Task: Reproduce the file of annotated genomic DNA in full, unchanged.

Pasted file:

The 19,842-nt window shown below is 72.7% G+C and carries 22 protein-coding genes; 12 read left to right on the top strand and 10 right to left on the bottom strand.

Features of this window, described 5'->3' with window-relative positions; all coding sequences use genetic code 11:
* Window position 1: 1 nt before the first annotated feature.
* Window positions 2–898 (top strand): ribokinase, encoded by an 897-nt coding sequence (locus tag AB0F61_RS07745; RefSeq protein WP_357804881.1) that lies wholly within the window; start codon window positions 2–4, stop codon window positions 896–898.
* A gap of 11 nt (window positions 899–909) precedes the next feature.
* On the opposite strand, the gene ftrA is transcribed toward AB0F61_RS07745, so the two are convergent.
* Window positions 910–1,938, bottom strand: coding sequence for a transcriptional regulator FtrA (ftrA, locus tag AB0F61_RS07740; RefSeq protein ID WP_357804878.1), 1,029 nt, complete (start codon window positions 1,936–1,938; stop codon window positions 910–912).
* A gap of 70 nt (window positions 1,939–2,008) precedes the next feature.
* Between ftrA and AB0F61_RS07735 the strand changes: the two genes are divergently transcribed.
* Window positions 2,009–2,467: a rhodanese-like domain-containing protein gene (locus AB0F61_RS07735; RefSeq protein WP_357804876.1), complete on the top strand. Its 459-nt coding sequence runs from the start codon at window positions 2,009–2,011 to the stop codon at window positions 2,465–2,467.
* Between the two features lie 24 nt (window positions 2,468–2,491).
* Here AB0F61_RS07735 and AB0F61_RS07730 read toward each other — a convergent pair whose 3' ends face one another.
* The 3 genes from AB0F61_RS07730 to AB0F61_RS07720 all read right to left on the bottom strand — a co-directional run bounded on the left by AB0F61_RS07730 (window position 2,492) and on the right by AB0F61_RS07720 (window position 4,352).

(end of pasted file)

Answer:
The 19,842-nt window shown below is 72.7% G+C and carries 22 protein-coding genes; 12 read left to right on the top strand and 10 right to left on the bottom strand.

Features of this window, described 5'->3' with window-relative positions; all coding sequences use genetic code 11:
* Window position 1: 1 nt before the first annotated feature.
* Window positions 2–898 (top strand): ribokinase, encoded by an 897-nt coding sequence (locus tag AB0F61_RS07745; RefSeq protein WP_357804881.1) that lies wholly within the window; start codon window positions 2–4, stop codon window positions 896–898.
* A gap of 11 nt (window positions 899–909) precedes the next feature.
* On the opposite strand, the gene ftrA is transcribed toward AB0F61_RS07745, so the two are convergent.
* Window positions 910–1,938, bottom strand: coding sequence for a transcriptional regulator FtrA (ftrA, locus tag AB0F61_RS07740; RefSeq protein ID WP_357804878.1), 1,029 nt, complete (start codon window positions 1,936–1,938; stop codon window positions 910–912).
* A gap of 70 nt (window positions 1,939–2,008) precedes the next feature.
* Between ftrA and AB0F61_RS07735 the strand changes: the two genes are divergently transcribed.
* Window positions 2,009–2,467: a rhodanese-like domain-containing protein gene (locus AB0F61_RS07735; RefSeq protein WP_357804876.1), complete on the top strand. Its 459-nt coding sequence runs from the start codon at window positions 2,009–2,011 to the stop codon at window positions 2,465–2,467.
* Between the two features lie 24 nt (window positions 2,468–2,491).
* Here AB0F61_RS07735 and AB0F61_RS07730 read toward each other — a convergent pair whose 3' ends face one another.
* The 3 genes from AB0F61_RS07730 to AB0F61_RS07720 all read right to left on the bottom strand — a co-directional run bounded on the left by AB0F61_RS07730 (window position 2,492) and on the right by AB0F61_RS07720 (window position 4,352).